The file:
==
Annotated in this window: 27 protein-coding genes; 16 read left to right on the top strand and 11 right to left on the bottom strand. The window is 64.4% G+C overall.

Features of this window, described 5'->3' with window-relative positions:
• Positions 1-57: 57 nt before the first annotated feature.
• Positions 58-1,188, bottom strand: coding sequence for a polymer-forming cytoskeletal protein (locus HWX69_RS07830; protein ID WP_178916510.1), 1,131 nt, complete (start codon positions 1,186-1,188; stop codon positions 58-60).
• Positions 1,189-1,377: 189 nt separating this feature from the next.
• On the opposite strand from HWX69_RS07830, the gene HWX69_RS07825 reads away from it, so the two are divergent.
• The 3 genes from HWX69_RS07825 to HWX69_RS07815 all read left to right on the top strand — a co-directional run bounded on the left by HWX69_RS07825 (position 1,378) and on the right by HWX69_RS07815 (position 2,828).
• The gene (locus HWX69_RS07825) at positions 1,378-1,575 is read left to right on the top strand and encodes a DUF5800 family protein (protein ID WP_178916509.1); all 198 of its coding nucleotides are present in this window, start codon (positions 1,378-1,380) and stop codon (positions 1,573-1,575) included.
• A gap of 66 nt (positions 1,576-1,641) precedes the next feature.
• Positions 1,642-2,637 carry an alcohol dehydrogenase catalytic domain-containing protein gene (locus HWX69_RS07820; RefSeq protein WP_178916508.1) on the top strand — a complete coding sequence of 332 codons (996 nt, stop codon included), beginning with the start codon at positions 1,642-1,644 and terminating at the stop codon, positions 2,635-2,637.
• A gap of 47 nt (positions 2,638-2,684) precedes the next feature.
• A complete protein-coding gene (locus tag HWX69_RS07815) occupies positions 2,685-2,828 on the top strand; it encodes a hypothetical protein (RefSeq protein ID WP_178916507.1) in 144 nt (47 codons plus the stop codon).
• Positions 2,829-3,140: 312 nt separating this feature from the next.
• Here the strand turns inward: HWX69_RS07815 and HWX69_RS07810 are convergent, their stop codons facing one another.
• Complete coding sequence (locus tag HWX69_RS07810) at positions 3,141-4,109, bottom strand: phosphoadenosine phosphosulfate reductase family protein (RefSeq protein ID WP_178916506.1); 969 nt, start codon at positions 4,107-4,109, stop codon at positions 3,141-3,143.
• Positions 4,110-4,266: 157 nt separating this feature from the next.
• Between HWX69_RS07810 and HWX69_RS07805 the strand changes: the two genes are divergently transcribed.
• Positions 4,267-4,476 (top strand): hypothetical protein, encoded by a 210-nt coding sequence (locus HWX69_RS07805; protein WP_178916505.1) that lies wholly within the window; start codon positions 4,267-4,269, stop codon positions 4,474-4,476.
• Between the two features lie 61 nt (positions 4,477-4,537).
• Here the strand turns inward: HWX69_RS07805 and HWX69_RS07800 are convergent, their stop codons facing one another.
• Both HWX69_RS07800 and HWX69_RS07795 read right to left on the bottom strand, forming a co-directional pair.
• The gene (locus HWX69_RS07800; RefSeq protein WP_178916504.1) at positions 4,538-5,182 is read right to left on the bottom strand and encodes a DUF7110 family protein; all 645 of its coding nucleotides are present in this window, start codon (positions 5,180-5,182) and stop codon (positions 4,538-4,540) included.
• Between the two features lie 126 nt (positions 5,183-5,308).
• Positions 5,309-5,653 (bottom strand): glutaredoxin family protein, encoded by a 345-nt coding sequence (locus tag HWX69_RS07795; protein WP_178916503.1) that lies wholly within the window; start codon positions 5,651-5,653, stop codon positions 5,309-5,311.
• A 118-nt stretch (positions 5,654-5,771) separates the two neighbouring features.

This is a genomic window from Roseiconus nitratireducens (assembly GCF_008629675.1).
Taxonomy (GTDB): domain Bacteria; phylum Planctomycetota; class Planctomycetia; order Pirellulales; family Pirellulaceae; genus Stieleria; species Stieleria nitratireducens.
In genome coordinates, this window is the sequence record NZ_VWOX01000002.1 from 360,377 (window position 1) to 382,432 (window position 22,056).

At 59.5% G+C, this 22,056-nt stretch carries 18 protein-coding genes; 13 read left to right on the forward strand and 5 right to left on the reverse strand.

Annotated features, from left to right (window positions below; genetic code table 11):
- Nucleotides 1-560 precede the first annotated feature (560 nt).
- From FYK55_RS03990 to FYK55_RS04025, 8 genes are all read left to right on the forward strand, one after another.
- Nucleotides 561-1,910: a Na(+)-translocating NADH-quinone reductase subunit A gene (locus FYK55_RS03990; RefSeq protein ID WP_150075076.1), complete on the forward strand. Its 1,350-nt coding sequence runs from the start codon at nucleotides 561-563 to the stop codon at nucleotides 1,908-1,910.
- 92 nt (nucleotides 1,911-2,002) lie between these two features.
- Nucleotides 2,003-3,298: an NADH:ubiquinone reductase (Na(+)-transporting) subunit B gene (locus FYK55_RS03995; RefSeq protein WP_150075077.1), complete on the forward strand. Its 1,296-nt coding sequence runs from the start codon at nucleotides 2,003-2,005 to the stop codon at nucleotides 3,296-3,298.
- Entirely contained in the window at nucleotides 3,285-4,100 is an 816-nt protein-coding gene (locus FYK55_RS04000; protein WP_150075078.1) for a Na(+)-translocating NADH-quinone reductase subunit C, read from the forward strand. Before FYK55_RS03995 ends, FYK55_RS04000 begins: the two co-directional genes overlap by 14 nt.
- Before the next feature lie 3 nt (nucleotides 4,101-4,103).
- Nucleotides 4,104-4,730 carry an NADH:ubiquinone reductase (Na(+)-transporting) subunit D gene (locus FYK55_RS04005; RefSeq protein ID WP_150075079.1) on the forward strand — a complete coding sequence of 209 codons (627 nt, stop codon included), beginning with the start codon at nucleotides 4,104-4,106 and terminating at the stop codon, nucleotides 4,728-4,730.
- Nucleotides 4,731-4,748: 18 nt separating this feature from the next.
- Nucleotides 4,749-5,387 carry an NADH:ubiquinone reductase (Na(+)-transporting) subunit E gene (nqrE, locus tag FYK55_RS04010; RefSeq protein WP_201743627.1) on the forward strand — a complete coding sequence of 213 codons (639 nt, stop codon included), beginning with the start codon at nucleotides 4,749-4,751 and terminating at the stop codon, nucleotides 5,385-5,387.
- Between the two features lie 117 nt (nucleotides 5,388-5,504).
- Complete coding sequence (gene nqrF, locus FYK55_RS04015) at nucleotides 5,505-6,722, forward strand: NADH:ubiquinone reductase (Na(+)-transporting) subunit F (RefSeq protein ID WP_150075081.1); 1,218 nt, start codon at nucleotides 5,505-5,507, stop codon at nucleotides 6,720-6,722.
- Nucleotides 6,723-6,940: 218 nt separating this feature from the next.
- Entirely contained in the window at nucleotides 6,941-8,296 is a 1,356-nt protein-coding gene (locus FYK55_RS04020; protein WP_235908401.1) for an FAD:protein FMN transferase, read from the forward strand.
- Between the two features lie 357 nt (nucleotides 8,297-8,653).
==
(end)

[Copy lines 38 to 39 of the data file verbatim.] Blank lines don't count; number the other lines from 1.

- Nucleotides 4,104-4,730 carry an NADH:ubiquinone reductase (Na(+)-transporting) subunit D gene (locus FYK55_RS04005; RefSeq protein ID WP_150075079.1) on the forward strand — a complete coding sequence of 209 codons (627 nt, stop codon included), beginning with the start codon at nucleotides 4,104-4,106 and terminating at the stop codon, nucleotides 4,728-4,730.
- Nucleotides 4,731-4,748: 18 nt separating this feature from the next.